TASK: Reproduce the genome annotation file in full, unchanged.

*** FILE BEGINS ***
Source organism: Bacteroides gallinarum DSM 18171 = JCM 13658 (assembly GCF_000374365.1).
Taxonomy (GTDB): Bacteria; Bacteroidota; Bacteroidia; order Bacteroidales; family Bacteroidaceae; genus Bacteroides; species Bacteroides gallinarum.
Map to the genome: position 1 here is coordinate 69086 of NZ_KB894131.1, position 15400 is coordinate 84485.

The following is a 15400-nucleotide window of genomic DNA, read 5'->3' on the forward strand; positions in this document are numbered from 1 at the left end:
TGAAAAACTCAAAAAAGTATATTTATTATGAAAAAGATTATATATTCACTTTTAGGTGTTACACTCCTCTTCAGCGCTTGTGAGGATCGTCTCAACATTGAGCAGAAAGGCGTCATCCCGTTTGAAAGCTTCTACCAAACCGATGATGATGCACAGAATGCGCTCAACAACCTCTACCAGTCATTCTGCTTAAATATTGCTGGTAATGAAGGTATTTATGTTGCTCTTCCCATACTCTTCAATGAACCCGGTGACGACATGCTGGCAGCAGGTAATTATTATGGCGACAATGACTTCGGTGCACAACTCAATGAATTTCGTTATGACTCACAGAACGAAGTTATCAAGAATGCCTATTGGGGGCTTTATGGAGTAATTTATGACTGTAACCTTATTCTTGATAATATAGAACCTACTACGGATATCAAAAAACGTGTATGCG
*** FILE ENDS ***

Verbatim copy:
Source organism: Bacteroides gallinarum DSM 18171 = JCM 13658 (assembly GCF_000374365.1).
Taxonomy (GTDB): Bacteria; Bacteroidota; Bacteroidia; order Bacteroidales; family Bacteroidaceae; genus Bacteroides; species Bacteroides gallinarum.
Map to the genome: position 1 here is coordinate 69086 of NZ_KB894131.1, position 15400 is coordinate 84485.

The following is a 15400-nucleotide window of genomic DNA, read 5'->3' on the forward strand; positions in this document are numbered from 1 at the left end:
TGAAAAACTCAAAAAAGTATATTTATTATGAAAAAGATTATATATTCACTTTTAGGTGTTACACTCCTCTTCAGCGCTTGTGAGGATCGTCTCAACATTGAGCAGAAAGGCGTCATCCCGTTTGAAAGCTTCTACCAAACCGATGATGATGCACAGAATGCGCTCAACAACCTCTACCAGTCATTCTGCTTAAATATTGCTGGTAATGAAGGTATTTATGTTGCTCTTCCCATACTCTTCAATGAACCCGGTGACGACATGCTGGCAGCAGGTAATTATTATGGCGACAATGACTTCGGTGCACAACTCAATGAATTTCGTTATGACTCACAGAACGAAGTTATCAAGAATGCCTATTGGGGGCTTTATGGAGTAATTTATGACTGTAACCTTATTCTTGATAATATAGAACCTACTACGGATATCAAAAAACGTGTATGCG